Archive for April, 2010

Case Study: Manakintowne Meets a Need

The video posted below is another submission to the Free Enterprise Video Contest. I recently wrote a post in response to the Grape + Bean submission by Caleb Brown.

The video highlights the Manakintowne Specialty Growers, a family-owned farm that grows fresh herbs and greens for restaurants and markets throughout Virginia.

You can watch the video here:

Communist leaders were infamous for their dreams of utilizing the State to create wondrous agrarian paradises, but while such grandiose visions may look quaint and picturesque on a propaganda poster, not everyone loves to grow stuff. One thing that’s obvious from watching this video is that free enterprise reserves the farming for the farmers, and it’s fun to see their passion.

Also, many critics of free enterprise point much of their criticism toward big businesses, forgetting that every business starts Read the rest of this entry »

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Commercializing Charity: “Buy This Lollipop and End Poverty!”

Gap Red Campaign

Can one kid change the world? Sure, but she'd maximize her impact by not buying the t-shirt.

When you go to the grocery store, do you pay the extra dollar for the Fair Trade coffee because the bag tells you it will help farmers in need? Or perhaps you like to spend a little more on your clothes because Bono told you it would end AIDS in Africa?

Do such actions come from genuine, unadulterated compassion, or do they come from a mixture of guilt, laziness, and even self-righteousness?

Or, perhaps you feel like capitalism simply isn’t capable of doing its job effectively without your “socially aware” purchases.

Jeffrey Tucker recently wrote a piece on the Mises Blog about the commercialization of charity — a trend that Tucker sees partly as proof of capitalism’s adaptability, but primarily as a ridiculous and ineffective sham.

Tucker recounts how a 12-year-old boy tried to sell him a glass of lemonade by saying he would use the profits to “stop child abuse.” For Tucker, this situation was simply the breaking point after a long day of being confronted by “socially conscious” Read the rest of this entry »

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After the Avalanche: Sleeping At Last’s “Unmade”

I recently wrote a post on how King Saul put sacrifice above obedience to God.

This music video was just put out by Sleeping At Last, and although its message is a bit more obscure than the one found in 1 Samuel 15, I think it hits on some of the same points when it comes to our tendency to get too puffed up and caught up in our earthly schemes.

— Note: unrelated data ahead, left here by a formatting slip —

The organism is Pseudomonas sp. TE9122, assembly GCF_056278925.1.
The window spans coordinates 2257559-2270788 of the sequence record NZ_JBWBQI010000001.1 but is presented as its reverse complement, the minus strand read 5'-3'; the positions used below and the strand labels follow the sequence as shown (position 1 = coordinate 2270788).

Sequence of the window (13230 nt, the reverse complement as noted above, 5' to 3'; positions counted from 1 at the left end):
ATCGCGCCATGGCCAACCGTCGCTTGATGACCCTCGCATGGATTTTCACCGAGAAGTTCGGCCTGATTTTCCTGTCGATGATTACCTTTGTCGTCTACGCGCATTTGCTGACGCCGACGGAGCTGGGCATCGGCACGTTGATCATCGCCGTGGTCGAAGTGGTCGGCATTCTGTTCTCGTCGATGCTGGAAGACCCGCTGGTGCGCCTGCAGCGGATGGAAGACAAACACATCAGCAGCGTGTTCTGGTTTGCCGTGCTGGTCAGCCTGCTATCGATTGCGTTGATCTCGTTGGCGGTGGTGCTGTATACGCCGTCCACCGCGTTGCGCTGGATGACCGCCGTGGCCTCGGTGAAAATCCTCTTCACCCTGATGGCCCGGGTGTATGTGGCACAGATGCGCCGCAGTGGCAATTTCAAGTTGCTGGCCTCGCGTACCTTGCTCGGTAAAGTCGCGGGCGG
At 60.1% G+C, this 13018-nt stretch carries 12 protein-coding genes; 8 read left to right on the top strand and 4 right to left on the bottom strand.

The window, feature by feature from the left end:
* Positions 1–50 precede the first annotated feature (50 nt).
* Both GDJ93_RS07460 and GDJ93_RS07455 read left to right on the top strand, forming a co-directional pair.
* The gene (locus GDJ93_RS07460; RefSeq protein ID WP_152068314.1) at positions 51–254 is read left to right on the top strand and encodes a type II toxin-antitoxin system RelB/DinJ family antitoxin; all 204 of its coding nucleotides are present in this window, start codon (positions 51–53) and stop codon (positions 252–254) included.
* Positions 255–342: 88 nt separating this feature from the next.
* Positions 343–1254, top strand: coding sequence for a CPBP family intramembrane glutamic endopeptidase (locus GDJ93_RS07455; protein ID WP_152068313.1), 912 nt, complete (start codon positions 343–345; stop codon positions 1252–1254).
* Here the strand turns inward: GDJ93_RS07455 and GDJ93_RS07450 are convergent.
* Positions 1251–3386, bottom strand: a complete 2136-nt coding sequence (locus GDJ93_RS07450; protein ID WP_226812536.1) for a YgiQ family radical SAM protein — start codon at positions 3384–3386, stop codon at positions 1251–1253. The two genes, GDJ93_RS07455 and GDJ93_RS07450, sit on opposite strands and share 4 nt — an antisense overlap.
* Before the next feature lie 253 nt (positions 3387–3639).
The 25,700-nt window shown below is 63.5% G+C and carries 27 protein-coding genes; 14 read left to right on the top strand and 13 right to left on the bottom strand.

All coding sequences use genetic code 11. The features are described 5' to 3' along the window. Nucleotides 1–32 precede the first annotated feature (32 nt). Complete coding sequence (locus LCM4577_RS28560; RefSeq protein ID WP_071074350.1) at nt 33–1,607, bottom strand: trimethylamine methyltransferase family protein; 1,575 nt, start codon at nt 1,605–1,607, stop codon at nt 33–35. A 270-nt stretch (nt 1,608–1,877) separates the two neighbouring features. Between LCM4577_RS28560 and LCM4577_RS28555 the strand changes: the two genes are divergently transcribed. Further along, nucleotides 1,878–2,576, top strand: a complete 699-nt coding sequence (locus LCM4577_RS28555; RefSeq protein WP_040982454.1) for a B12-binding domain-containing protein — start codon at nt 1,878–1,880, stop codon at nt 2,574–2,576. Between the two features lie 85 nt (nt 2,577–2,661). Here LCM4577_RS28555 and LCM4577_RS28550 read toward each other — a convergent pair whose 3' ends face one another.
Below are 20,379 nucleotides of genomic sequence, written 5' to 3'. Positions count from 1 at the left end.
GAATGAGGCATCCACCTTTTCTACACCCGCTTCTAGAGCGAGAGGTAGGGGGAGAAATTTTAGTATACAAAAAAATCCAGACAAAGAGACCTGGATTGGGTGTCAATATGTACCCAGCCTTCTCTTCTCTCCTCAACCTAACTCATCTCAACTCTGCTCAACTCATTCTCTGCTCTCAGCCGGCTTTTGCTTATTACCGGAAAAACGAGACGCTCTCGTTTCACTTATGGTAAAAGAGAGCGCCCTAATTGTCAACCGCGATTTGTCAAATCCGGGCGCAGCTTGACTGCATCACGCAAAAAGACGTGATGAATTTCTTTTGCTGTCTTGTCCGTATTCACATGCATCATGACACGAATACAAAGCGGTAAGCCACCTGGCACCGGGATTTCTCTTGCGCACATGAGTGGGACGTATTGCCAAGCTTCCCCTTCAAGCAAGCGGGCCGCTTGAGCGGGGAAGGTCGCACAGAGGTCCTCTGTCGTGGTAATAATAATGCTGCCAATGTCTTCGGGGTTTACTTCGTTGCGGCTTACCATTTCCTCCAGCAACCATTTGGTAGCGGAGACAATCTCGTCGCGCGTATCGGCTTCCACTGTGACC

Take a look:




These lyrics stood out to me in particular: Read the rest of this entry »

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Free, Tolerant, and Happy: Observations on Economic Freedom and Kingdom Values

Florida shows the correlation between life satisfaction and economic freedom.

Over at The Atlantic, Richard Florida has a fascinating article on the way certain variables correlate with the Economic Freedom Index.

If you’re not familiar with the Economic Freedom Index, it’s an index put together by the Heritage Foundation in an attempt to assign a number to a country’s level of freedom. The number is based on a variety of economic areas, including everything from trade to investment to property rights.

In the above-mentioned article, Florida observes several correlations between the Economic Freedom Index and some variables of his choosing.

His primary questions are as follows:

To what extent is economic freedom associated with tolerance and happiness? Are freer nations also more tolerant? Are their residents happier than those of other nations? To what extent is economic freedom also associated with other factors like affluence and material wellbeing, the level of human capital, and the transition to postindustrial economic structures? And what is the relationship between freedom and economic inequality?

If you scroll through the article and look at each graph you will notice a positive correlation between each variable and the particular country’s level of economic freedom.

For some, such statistics reflect the expected. Most are not surprised that high economic output and healthy competitiveness are byproducts of a free society. However, I often hear Christians disdain Read the rest of this entry »

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A Brief Hiatus

For those who don’t already know, my wife gave birth to a beautiful baby boy this morning. It was a safe and successful delivery and we are anxious to get to know this new member of our family.

It’s truly an exciting time for us, and due to all of the new responsibilities and adjustments that come with a newborn baby, Remnant Culture will be going on a brief hiatus until sometime next week.

To stay updated on when Remnant Culture will pick up again, be sure to connect with the blog on Twitter and Facebook.

I look forward to starting up again soon.

Thanks for reading,

Joseph

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The Kingdom of God: Building vs. Preserving

There’s a great video on kingdom building over at The Resurgence. The video features an interview with Dr. Michael Horton, a theology professor at Westminister Seminary California.




Horton is asked when humans first attempted to build God’s kingdom on this earth, and Horton’s answer is that we’ve been trying since the beginning of time. As an example, he points to the Tower of Babel. As Horton sees it, striving toward earthly kingdoms is simply part of our nature.

It’s part of our native fallenness, he says. We want to be the builders.